The claim pertaining to the Turkish gold project will be filed under the Netherlands-Turkey Bilateral Investment Treaty
Alamos Gold has announced that it will file an investment treaty claim against Turkey, seeking more than $1bn in damages, for the “expropriation and unfair and inequitable treatment” regarding its Kirazli gold project in the country.
The Canada-based miner will file the claim under the Netherlands-Turkey Bilateral Investment Treaty. The amount sought represents the value of its assets in Turkey, said Alamos Gold.
According to the company, the Kirazli gold project has been stalled since October 2019 due to the Turkish government’s refusal to renew its mining licenses. In October 2020, the government declined the renewal of the company’s forestry permit as well.
Prior to that, Alamos Gold was given approval of all the required permits needed for the construction of the gold project.
These include the environmental impact assessment approval, forestry permit, and GSM (business opening and operation) permit, and some key permits for the nearby Ağı Dağı and Çamyurt gold mines.
The company claimed that the Turkish government did not give it a reason for refusing the renewal of the permit or a timeframe for renewing its licenses.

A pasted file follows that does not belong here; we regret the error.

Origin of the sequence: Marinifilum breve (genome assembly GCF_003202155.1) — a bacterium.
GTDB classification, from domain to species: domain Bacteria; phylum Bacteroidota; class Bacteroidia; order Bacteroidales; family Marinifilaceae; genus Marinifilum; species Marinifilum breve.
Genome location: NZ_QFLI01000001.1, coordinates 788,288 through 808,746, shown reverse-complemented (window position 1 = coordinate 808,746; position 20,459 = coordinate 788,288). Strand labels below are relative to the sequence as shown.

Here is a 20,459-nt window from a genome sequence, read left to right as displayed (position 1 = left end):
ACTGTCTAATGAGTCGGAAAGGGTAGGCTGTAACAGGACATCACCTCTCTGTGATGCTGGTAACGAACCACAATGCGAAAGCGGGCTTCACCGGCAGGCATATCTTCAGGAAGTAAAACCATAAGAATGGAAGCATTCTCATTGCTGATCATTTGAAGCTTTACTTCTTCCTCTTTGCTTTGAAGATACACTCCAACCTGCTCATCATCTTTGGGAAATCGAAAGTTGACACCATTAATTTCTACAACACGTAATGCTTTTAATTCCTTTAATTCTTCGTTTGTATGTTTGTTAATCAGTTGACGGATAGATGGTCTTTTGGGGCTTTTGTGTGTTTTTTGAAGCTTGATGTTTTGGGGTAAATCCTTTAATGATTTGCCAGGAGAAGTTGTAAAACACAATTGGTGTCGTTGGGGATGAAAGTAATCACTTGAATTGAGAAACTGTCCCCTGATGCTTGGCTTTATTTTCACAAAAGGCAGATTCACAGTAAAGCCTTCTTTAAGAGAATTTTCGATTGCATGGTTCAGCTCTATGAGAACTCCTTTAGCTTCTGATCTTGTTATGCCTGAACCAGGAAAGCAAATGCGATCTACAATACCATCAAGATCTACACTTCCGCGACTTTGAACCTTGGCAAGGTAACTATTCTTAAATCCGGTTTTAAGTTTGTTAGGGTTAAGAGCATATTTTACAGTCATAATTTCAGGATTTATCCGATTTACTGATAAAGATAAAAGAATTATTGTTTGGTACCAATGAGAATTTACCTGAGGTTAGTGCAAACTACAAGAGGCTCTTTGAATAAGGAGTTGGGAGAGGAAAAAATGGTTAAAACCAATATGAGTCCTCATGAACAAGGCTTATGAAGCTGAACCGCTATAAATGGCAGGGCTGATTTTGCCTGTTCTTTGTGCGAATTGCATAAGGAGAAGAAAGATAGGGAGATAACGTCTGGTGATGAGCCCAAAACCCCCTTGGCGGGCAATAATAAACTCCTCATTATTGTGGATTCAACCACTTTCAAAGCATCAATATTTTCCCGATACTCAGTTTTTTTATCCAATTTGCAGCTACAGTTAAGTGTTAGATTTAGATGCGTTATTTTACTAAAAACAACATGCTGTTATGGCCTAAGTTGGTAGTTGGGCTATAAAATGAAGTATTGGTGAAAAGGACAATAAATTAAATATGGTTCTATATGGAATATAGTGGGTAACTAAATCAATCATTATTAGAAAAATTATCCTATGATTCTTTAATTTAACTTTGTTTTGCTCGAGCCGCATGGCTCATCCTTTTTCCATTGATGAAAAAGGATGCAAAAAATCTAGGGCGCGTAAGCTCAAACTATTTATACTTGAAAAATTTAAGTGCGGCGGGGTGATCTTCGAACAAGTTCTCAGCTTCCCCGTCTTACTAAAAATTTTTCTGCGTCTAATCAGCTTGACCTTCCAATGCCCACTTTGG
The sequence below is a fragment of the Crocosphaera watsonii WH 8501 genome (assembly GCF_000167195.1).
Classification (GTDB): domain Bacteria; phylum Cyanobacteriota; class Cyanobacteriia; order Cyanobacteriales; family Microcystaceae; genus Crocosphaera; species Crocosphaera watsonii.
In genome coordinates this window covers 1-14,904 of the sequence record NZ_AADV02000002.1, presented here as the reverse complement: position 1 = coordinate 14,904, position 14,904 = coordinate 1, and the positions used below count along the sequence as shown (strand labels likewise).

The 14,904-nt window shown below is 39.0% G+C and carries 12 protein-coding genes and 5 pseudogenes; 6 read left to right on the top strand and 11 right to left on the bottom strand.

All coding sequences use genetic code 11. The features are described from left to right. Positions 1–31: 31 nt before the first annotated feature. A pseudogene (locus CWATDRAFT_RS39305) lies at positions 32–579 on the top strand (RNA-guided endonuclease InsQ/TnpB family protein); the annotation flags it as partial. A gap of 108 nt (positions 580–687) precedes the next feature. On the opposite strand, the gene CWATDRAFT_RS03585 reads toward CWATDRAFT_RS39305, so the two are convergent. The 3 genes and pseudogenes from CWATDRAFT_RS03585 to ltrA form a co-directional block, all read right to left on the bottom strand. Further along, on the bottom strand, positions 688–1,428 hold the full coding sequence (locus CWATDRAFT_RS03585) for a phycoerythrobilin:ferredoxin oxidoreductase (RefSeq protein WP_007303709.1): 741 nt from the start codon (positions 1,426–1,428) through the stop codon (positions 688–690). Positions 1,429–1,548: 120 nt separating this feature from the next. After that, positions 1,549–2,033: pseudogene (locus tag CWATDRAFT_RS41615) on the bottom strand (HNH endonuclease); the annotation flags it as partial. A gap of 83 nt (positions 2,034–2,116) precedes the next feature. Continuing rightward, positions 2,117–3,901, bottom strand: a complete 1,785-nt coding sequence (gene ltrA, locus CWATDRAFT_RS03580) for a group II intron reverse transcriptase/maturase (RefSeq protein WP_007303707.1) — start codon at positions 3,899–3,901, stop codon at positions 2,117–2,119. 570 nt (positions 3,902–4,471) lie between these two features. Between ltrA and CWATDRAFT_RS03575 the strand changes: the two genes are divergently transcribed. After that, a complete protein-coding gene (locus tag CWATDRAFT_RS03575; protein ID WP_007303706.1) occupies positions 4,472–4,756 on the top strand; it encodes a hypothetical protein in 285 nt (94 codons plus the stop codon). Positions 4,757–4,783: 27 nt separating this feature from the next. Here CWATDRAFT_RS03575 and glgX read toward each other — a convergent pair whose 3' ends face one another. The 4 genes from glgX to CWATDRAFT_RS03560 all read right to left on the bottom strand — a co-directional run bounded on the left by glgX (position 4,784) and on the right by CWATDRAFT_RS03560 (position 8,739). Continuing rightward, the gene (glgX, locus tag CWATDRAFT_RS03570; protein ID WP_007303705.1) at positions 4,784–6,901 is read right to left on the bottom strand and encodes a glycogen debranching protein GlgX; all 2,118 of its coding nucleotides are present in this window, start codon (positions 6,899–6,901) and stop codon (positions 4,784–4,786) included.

The gold mining project in the Çanakkale Province in the Biga Peninsula of northwestern Turkey was also impacted by protests, which were triggered by false information on social media, as per the company.
Alamos Gold said that due to the non-renewal, Turkey will lose out on more than $500m in future economic benefits, which include tax and other revenues, along with thousands of jobs.
Alamos Gold president and CEO John McCluskey said: “After 10 years of effort and over $250 million invested by the Company we have been shut down for over 18 months in a manner without precedent in Turkey, despite having received all the permits required to build and operate a mine.
“The Company has worked in Turkey to the highest standard of conduct with respect to social and environmental best practices.
“Despite this effort, the Turkish government has given us no indication that relief is in sight, nor will they engage with us in an effort to renew the outstanding licenses.”
Alamos Gold and its subsidiaries anticipated to face an after-tax impairment charge of around $215m due to the delay and uncertainty relating to the Kirazli gold project and also the arbitration process.